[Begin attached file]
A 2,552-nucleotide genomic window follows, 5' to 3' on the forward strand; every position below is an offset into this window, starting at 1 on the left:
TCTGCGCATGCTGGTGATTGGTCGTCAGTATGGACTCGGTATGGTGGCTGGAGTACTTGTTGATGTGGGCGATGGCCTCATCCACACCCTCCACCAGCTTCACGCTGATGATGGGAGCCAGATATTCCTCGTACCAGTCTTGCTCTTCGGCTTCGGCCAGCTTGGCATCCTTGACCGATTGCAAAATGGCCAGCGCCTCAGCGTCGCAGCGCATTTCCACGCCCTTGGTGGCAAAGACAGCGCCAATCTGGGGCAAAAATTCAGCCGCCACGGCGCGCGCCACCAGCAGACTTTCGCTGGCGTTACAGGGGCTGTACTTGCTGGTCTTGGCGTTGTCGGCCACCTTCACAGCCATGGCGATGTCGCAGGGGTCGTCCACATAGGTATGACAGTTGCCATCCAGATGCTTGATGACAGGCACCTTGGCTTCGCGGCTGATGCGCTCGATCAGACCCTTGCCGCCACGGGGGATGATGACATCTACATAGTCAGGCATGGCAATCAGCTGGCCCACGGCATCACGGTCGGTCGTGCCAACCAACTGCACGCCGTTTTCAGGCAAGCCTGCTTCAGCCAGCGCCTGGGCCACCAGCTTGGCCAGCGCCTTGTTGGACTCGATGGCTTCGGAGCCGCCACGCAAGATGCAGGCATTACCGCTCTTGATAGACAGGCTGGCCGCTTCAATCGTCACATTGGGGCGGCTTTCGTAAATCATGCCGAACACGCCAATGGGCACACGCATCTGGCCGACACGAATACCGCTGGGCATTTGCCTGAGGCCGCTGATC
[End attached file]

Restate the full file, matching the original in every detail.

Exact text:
A 2,552-nucleotide genomic window follows, 5' to 3' on the forward strand; every position below is an offset into this window, starting at 1 on the left:
TCTGCGCATGCTGGTGATTGGTCGTCAGTATGGACTCGGTATGGTGGCTGGAGTACTTGTTGATGTGGGCGATGGCCTCATCCACACCCTCCACCAGCTTCACGCTGATGATGGGAGCCAGATATTCCTCGTACCAGTCTTGCTCTTCGGCTTCGGCCAGCTTGGCATCCTTGACCGATTGCAAAATGGCCAGCGCCTCAGCGTCGCAGCGCATTTCCACGCCCTTGGTGGCAAAGACAGCGCCAATCTGGGGCAAAAATTCAGCCGCCACGGCGCGCGCCACCAGCAGACTTTCGCTGGCGTTACAGGGGCTGTACTTGCTGGTCTTGGCGTTGTCGGCCACCTTCACAGCCATGGCGATGTCGCAGGGGTCGTCCACATAGGTATGACAGTTGCCATCCAGATGCTTGATGACAGGCACCTTGGCTTCGCGGCTGATGCGCTCGATCAGACCCTTGCCGCCACGGGGGATGATGACATCTACATAGTCAGGCATGGCAATCAGCTGGCCCACGGCATCACGGTCGGTCGTGCCAACCAACTGCACGCCGTTTTCAGGCAAGCCTGCTTCAGCCAGCGCCTGGGCCACCAGCTTGGCCAGCGCCTTGTTGGACTCGATGGCTTCGGAGCCGCCACGCAAGATGCAGGCATTACCGCTCTTGATAGACAGGCTGGCCGCTTCAATCGTCACATTGGGGCGGCTTTCGTAAATCATGCCGAACACGCCAATGGGCACACGCATCTGGCCGACACGAATACCGCTGGGCATTTGCCTGAGGCCGCTGATC